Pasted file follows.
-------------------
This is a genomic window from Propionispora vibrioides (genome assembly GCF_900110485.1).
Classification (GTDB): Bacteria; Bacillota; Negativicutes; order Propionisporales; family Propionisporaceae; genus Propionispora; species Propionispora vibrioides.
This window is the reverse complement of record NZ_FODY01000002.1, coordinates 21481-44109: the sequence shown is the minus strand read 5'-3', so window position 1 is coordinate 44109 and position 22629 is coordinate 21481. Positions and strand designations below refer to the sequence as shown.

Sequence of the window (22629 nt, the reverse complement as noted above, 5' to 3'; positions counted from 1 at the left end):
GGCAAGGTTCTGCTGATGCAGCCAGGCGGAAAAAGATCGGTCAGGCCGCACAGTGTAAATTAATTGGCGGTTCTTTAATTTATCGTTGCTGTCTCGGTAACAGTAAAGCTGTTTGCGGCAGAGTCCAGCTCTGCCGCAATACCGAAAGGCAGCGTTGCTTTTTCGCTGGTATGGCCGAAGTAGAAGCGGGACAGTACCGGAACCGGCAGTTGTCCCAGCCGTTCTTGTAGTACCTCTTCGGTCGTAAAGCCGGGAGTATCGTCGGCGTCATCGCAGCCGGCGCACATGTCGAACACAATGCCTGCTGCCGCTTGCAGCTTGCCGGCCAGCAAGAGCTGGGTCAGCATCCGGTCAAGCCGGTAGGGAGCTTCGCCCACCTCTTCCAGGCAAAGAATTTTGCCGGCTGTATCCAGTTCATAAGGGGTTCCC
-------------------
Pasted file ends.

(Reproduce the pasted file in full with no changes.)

This is a genomic window from Propionispora vibrioides (genome assembly GCF_900110485.1).
Classification (GTDB): Bacteria; Bacillota; Negativicutes; order Propionisporales; family Propionisporaceae; genus Propionispora; species Propionispora vibrioides.
This window is the reverse complement of record NZ_FODY01000002.1, coordinates 21481-44109: the sequence shown is the minus strand read 5'-3', so window position 1 is coordinate 44109 and position 22629 is coordinate 21481. Positions and strand designations below refer to the sequence as shown.

Sequence of the window (22629 nt, the reverse complement as noted above, 5' to 3'; positions counted from 1 at the left end):
GGCAAGGTTCTGCTGATGCAGCCAGGCGGAAAAAGATCGGTCAGGCCGCACAGTGTAAATTAATTGGCGGTTCTTTAATTTATCGTTGCTGTCTCGGTAACAGTAAAGCTGTTTGCGGCAGAGTCCAGCTCTGCCGCAATACCGAAAGGCAGCGTTGCTTTTTCGCTGGTATGGCCGAAGTAGAAGCGGGACAGTACCGGAACCGGCAGTTGTCCCAGCCGTTCTTGTAGTACCTCTTCGGTCGTAAAGCCGGGAGTATCGTCGGCGTCATCGCAGCCGGCGCACATGTCGAACACAATGCCTGCTGCCGCTTGCAGCTTGCCGGCCAGCAAGAGCTGGGTCAGCATCCGGTCAAGCCGGTAGGGAGCTTCGCCCACCTCTTCCAGGCAAAGAATTTTGCCGGCTGTATCCAGTTCATAAGGGGTTCCC